Emphasis on governance

I4CE also fully supports the two recommendations related to governance, which recommend an oversight of the board on climate-related risks and opportunities. This includes first taking into consideration climate-related issues by the board when reviewing overall strategic and financial topics. It also includes an assignment of accountability for climate-related responsibilities to management-level positions. Climate-related issues should indeed be taken into account at the top of the hierarchy of companies in order to be systematically managed at the operational level. For the same reason it is important that companies provide their climate-related disclosures into their mainstream financial filings, as strongly recommended by TCFD.

Integration of climate risks into overall risk management

Finally, companies should quickly implement TCFD’s recommendations on climate-related risk management. Indeed, climate physical impacts and the low-carbon transition may represent major risks for their business in the short, medium and long-term. Furthermore they should develop climate-related risk management processes integrated into their overall risk management from the outset, as recommended by TCFD.

Metrics recommendations and guidelines for scenario-based analysis require further developments

While a first step, TCFD’s Recommendations on metrics and targets do not unfortunately provide sufficient guidelines on operational steps for implementing the first three sets of recommendations on governance, strategy and risk management. Furthermore, they do not clearly stress the importance of metrics that are forward-looking and financially focused. The TCFD should plan for further development of these recommendations in order to guide companies in disclosing relevant information and to contribute in a harmonization of disclosures for comparability purposes. The relative weakness of the report on metrics guidelines may be explained by the lack of methodological developments to date in this area. What’s more, a historic focus on quantifying and disclosing GHG emissions should not deter attention from the need for forward-looking analyses of financial impacts of climate-related issues.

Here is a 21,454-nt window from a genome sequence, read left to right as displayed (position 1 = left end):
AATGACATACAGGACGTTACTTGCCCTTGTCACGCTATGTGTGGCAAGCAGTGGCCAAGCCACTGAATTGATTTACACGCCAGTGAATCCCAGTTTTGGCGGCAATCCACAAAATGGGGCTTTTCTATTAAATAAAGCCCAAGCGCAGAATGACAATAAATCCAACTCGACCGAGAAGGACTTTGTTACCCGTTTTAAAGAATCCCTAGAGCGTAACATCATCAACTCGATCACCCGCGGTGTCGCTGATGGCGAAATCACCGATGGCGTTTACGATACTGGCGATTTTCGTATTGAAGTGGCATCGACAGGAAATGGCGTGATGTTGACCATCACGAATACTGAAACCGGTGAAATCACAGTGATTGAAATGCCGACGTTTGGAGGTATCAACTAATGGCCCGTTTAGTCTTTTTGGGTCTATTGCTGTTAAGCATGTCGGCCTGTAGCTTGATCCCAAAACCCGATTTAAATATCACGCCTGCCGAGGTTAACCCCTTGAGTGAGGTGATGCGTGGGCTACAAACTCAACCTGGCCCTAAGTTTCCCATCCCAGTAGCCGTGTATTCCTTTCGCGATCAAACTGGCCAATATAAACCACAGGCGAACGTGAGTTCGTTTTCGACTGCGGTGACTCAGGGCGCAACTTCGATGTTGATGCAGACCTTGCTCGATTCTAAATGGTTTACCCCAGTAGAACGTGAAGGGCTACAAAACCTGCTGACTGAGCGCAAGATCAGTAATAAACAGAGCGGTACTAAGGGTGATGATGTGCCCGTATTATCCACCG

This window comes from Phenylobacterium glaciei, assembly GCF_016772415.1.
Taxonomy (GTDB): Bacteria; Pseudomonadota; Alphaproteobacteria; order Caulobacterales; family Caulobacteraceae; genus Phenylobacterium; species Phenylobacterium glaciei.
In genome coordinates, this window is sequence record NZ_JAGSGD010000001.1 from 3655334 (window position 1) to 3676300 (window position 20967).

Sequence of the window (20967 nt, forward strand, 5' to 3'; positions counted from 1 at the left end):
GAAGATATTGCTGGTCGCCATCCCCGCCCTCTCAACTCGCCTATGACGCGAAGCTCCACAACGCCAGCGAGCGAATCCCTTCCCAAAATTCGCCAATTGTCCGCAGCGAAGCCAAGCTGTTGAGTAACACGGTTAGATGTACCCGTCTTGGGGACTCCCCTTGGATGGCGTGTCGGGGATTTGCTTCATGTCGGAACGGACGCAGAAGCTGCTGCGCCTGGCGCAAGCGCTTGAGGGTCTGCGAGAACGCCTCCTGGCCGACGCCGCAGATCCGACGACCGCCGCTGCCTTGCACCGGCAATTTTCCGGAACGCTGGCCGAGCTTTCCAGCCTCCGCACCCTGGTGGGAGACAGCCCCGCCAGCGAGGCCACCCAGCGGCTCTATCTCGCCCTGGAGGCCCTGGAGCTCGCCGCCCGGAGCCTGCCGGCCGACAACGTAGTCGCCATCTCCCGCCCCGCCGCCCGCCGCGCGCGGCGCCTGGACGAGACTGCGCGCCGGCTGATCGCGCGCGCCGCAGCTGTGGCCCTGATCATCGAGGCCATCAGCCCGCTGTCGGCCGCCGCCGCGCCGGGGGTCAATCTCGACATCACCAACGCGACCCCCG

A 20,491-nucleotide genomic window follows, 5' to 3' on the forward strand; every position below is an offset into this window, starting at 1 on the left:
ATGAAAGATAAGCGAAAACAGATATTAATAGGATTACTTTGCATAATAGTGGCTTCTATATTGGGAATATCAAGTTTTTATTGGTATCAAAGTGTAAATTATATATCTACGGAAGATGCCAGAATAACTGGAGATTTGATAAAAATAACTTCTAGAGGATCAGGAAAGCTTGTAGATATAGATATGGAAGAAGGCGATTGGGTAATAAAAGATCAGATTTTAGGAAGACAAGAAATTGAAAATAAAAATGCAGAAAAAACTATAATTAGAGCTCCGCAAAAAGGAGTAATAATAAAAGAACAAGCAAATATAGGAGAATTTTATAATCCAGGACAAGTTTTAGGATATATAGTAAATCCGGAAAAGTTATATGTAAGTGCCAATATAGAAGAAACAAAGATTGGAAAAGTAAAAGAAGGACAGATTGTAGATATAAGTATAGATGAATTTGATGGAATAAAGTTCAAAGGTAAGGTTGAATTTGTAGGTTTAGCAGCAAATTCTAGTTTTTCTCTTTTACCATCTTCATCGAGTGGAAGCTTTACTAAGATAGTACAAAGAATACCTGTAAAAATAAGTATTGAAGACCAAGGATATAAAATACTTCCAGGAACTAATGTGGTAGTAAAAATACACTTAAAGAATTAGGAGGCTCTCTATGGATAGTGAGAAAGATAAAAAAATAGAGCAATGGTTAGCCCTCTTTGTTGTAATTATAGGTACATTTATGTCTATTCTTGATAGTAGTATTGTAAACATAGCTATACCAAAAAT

This lack of can, however, be overcome in the coming months and years as companies focus on developing metrics that are relevant for their own strategic decision-making and financial planning rather than spending time and budget on integrating existing metrics into their processes. It appears more relevant for the TCFD to point the development of metrics in the right direction, rather than prescribe tools that may not be appropriate or effective for different organizations.

Disclaimer
I4CE – Institute for Climate Economics is an initiative of Caisse des Dépôts (CDC) and Agence Française de Développement (AFD). This think tank provides independent expertise and analysis when assessing economic issues relating to climate & energy policies in France and throughout the world. I4CE aims at helping public and private decision-makers to improve the way in which they understand, anticipate, and encourage the use of economic and financial resources aimed at promoting the transition to a low-carbon economy

The views and opinions presented here are those of the authors based on work carried out by the I4CE on an independent basis. CDC Group and AFD are not liable under any circumstances for the content of this publication.
1- Communiqué from the G20 Finance Ministers and Central Bank Governors Meeting in Washington, D.C. April 16-17, 2015.” April 2015. http://g20.org.tr/wp-content/uploads/2015/04/April-G20-FMCBG-Communique-Final.pdf

I4CE Contacts
Morgane NICOL
Morgane NICOL
Local authorities Programme director – Local authorities, Adaptation, Public finance Email